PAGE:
Charles Brock: Making chairs with the RAS 115 Sander.

Sunday, August 1, 2010 | Reader Comments | Sanders | Reviews

RAS 115: A dream wood sculpting machine, by Charles Brock

Several years ago at the Festool IWF booth, I told one of the reps what type of work I do and he said you've got to try the "Termite Tool!" Full of woodworker's cynicism , I thought, Yeah! Just another grinder. I didn't try it, so I continued to shape my rocking chair seats using a grinder with a carbide wheel attachment while turning my shop's air into a dusty haze. My only alternative was to go outside on a windy day and let my neighbor deal with the dust. As usual, necessity is the mother of ..... well? How about "Change!"

I was planning my first Seven Day Build Your Maloof Inspired Rocker Class and was worried about the air quality and the mess when the five students started sculpting their seats in the classroom. I was afraid the air would look like a 1970s rock concert. Festool to the rescue! Thanks to the help from the staff at Highland Woodworking and the Festool Representative, Dan Durant, they put together a group of three Festool RAS 115 sanders and their CT 22 Dust Extractors. How did that "change" work for me?

Festool designed this baby to be used for paint removal and surface preparation. What they ended up with was a wood sculptor's dream. The RAS 115 is a high-powered wonder! Armed with 24 grit Saphir paper it is the answer to sculpting and/or shaping wood furniture even indoors. It is aggressive when you want it to be because it keeps constant torque. RPM can easily be adjusted so as not to heat up the abrasive which causes clogging and will ruin your bank account. It is lightweight and very controllable, allowing you to feather in a curve or round-over a surface. For aggressive shaping I like to use the optional hard pad. It just gives more support when I am shaping a concave area. The soft pad comes with the grinder and I like to use it for faring in arm to back leg joints and doing finer work. The Festool "StickFix" paper comes in several varieties. The Saphir works in the most aggressive situations and has a tougher edge, while the Rubin leaves a better surface and better definition.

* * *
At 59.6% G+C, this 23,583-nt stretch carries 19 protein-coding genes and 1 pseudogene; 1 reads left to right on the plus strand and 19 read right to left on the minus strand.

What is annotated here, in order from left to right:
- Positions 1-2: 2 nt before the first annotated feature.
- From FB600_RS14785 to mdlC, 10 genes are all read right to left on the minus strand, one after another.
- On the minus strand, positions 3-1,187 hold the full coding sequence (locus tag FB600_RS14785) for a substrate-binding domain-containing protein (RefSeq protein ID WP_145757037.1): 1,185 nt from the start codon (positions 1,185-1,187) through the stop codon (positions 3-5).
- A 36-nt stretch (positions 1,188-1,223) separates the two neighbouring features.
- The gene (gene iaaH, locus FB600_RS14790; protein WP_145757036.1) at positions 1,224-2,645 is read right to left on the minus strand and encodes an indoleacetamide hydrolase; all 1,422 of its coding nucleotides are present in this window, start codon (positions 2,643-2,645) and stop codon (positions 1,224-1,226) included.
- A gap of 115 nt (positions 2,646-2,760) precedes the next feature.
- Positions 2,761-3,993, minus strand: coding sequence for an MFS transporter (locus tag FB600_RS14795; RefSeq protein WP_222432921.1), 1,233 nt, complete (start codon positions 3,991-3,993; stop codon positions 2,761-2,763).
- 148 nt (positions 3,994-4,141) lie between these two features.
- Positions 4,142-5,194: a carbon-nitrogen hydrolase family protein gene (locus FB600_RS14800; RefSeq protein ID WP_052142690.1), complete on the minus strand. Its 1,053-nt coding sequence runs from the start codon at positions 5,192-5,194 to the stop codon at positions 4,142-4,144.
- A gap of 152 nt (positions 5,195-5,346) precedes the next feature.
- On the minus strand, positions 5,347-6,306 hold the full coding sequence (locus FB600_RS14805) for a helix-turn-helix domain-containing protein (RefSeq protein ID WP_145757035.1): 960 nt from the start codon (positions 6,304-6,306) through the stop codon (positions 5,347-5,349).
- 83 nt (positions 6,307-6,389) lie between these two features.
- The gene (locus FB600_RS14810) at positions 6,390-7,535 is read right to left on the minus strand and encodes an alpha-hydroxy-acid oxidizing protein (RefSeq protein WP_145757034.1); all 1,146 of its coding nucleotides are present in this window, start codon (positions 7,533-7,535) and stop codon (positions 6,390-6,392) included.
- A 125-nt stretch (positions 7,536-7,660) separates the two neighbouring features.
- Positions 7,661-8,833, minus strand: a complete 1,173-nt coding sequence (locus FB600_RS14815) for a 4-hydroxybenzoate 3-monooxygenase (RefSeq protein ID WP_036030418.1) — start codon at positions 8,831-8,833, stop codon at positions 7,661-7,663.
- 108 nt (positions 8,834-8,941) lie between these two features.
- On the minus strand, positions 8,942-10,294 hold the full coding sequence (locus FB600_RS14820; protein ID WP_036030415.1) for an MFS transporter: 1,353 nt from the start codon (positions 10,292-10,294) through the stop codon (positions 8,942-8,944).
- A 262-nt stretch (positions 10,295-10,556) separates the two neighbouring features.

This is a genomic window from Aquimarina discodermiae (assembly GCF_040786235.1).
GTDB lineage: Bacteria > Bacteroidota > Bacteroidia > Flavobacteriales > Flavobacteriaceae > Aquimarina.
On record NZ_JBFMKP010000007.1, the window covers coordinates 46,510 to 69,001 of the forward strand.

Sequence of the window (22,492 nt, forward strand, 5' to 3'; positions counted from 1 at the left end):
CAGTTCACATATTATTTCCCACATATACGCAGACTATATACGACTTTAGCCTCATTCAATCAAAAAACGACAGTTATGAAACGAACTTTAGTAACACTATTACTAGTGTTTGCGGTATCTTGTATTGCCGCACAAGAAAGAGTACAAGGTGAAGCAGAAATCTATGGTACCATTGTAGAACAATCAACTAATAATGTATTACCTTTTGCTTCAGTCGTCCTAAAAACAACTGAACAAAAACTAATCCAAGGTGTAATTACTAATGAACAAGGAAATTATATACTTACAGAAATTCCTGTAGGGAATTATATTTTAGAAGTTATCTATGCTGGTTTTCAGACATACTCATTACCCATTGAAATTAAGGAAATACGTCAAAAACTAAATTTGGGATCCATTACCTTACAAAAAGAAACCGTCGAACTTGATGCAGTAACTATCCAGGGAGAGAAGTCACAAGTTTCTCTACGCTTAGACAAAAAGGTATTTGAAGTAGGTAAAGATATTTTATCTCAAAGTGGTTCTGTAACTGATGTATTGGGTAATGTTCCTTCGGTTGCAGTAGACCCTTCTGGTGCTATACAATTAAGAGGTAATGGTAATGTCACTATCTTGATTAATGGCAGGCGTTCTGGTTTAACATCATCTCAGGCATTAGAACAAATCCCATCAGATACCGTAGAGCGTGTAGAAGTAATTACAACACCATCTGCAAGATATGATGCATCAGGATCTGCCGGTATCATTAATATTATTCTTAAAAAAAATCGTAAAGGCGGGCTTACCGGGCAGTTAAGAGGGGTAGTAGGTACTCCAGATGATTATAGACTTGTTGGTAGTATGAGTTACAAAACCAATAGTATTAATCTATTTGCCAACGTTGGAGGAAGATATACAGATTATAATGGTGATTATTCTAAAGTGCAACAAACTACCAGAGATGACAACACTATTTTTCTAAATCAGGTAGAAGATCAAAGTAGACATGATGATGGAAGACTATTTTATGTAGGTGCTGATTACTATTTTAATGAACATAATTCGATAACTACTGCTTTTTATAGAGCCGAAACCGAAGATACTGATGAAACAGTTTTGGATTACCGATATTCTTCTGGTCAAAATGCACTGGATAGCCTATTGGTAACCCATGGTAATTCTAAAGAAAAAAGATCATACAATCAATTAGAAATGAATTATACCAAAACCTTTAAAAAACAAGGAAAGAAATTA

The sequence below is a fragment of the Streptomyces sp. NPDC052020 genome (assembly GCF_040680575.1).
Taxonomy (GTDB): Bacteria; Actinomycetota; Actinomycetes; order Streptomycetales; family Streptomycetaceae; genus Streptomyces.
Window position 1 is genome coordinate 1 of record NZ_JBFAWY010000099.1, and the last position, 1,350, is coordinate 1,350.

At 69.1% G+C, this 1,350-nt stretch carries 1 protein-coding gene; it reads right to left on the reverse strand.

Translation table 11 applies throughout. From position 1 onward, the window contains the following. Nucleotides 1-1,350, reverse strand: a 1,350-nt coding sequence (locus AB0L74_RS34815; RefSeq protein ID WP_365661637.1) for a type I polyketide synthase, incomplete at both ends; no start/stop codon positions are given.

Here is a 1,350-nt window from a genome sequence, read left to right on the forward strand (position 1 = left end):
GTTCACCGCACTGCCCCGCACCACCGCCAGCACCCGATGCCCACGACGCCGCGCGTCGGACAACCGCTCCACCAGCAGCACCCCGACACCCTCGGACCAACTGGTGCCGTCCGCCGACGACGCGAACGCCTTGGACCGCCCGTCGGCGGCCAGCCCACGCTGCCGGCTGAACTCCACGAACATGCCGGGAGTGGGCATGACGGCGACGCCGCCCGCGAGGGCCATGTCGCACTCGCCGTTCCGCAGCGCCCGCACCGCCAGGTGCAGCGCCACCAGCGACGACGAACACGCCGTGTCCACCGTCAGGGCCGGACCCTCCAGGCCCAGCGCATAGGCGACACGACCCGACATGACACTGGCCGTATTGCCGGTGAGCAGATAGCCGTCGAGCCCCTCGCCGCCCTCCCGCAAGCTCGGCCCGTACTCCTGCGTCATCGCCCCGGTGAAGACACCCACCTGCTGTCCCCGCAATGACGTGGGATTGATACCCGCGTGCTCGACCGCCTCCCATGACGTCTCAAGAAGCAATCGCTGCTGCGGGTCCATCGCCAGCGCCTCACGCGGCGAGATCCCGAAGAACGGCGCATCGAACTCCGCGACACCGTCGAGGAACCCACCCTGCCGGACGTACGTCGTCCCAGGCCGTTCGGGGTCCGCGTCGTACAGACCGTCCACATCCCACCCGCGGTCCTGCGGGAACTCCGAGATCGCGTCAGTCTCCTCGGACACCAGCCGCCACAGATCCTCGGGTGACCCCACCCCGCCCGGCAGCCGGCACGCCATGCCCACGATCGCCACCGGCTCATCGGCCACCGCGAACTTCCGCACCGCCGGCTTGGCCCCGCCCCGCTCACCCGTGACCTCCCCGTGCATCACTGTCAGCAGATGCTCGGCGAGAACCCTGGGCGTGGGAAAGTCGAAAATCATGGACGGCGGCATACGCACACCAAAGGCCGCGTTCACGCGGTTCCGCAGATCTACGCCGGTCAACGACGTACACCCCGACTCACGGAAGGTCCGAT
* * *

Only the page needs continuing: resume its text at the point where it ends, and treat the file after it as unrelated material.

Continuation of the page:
Charles Brock's Chair

Where the RAS 115 really shines is in the areas of health and safety and neighborhood relations. My neighbors are no longer living under a fog of walnut dust on windy days when I sculpt rocker seats outside with my grinder. It easily hooks up to my Festool CT 22 Dust Extractor with an antistatic hose, which starts and stops its operation with the grinder. I prefer the CT 22 to using my shop's cyclone collector because there is less noise and it picks up better. The grinder has a rotating hood or shroud that easily rotates in place via a gear built into the handle. The hood has a set of brushes that deflects the heavier dust and redirects most of the lighter dust particles into the hood. You can see the dust getting sucked in as you operate the grinder. Best of all what is left is not visibly floating in the air. It is also a lot safer than my grinder armed with the carbide grinding wheel. The wheel can easily grab clothing and instantly leave a mark. I was almost bitten and have the t-shirt with the custom ventilation to prove it.

This "change" is working for me! The students in my class were also amazed at how well it works. Several of them are now proud owner/ users. It is one of the most used tools in my shop.

You can learn more about Charles Brock and his Sam Maloof inspired chairs on his blog. Thanks to Charles for sharing his experience with the RAS 115. For those looking for a sander with more versatility, consider the Festool Rotex sanders which feature dual-mode capability, combining the RAS 115's rotary mode and traditional random orbital sanding for the ultimate all-in-one sander.

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